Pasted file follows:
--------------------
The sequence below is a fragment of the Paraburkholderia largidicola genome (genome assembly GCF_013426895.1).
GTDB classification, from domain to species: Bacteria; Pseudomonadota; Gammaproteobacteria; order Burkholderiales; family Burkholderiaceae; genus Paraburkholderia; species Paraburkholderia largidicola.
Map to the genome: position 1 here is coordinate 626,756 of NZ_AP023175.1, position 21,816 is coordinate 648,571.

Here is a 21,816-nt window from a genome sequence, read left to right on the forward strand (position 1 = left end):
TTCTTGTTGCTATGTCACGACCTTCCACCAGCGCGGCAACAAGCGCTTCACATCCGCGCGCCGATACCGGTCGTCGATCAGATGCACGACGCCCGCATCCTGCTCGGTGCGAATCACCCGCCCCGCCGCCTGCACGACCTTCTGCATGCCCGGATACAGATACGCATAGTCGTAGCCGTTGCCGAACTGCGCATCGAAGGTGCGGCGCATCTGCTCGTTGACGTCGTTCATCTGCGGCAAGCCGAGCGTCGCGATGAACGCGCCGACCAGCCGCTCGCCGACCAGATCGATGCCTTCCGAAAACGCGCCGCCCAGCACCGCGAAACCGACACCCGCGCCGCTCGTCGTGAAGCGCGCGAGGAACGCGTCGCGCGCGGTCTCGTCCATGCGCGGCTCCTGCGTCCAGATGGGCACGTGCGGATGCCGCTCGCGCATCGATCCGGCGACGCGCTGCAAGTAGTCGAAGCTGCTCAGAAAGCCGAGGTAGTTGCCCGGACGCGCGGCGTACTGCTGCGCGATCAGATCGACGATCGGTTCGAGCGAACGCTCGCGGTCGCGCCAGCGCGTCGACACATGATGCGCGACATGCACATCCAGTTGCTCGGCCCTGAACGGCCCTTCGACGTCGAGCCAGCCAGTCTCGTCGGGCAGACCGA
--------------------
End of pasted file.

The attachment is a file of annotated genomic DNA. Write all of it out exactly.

The sequence below is a fragment of the Paraburkholderia largidicola genome (genome assembly GCF_013426895.1).
GTDB classification, from domain to species: Bacteria; Pseudomonadota; Gammaproteobacteria; order Burkholderiales; family Burkholderiaceae; genus Paraburkholderia; species Paraburkholderia largidicola.
Map to the genome: position 1 here is coordinate 626,756 of NZ_AP023175.1, position 21,816 is coordinate 648,571.

Here is a 21,816-nt window from a genome sequence, read left to right on the forward strand (position 1 = left end):
TTCTTGTTGCTATGTCACGACCTTCCACCAGCGCGGCAACAAGCGCTTCACATCCGCGCGCCGATACCGGTCGTCGATCAGATGCACGACGCCCGCATCCTGCTCGGTGCGAATCACCCGCCCCGCCGCCTGCACGACCTTCTGCATGCCCGGATACAGATACGCATAGTCGTAGCCGTTGCCGAACTGCGCATCGAAGGTGCGGCGCATCTGCTCGTTGACGTCGTTCATCTGCGGCAAGCCGAGCGTCGCGATGAACGCGCCGACCAGCCGCTCGCCGACCAGATCGATGCCTTCCGAAAACGCGCCGCCCAGCACCGCGAAACCGACACCCGCGCCGCTCGTCGTGAAGCGCGCGAGGAACGCGTCGCGCGCGGTCTCGTCCATGCGCGGCTCCTGCGTCCAGATGGGCACGTGCGGATGCCGCTCGCGCATCGATCCGGCGACGCGCTGCAAGTAGTCGAAGCTGCTCAGAAAGCCGAGGTAGTTGCCCGGACGCGCGGCGTACTGCTGCGCGATCAGATCGACGATCGGTTCGAGCGAACGCTCGCGGTCGCGCCAGCGCGTCGACACATGATGCGCGACATGCACATCCAGTTGCTCGGCCCTGAACGGCCCTTCGACGTCGAGCCAGCCAGTCTCGTCGGGCAGACCGA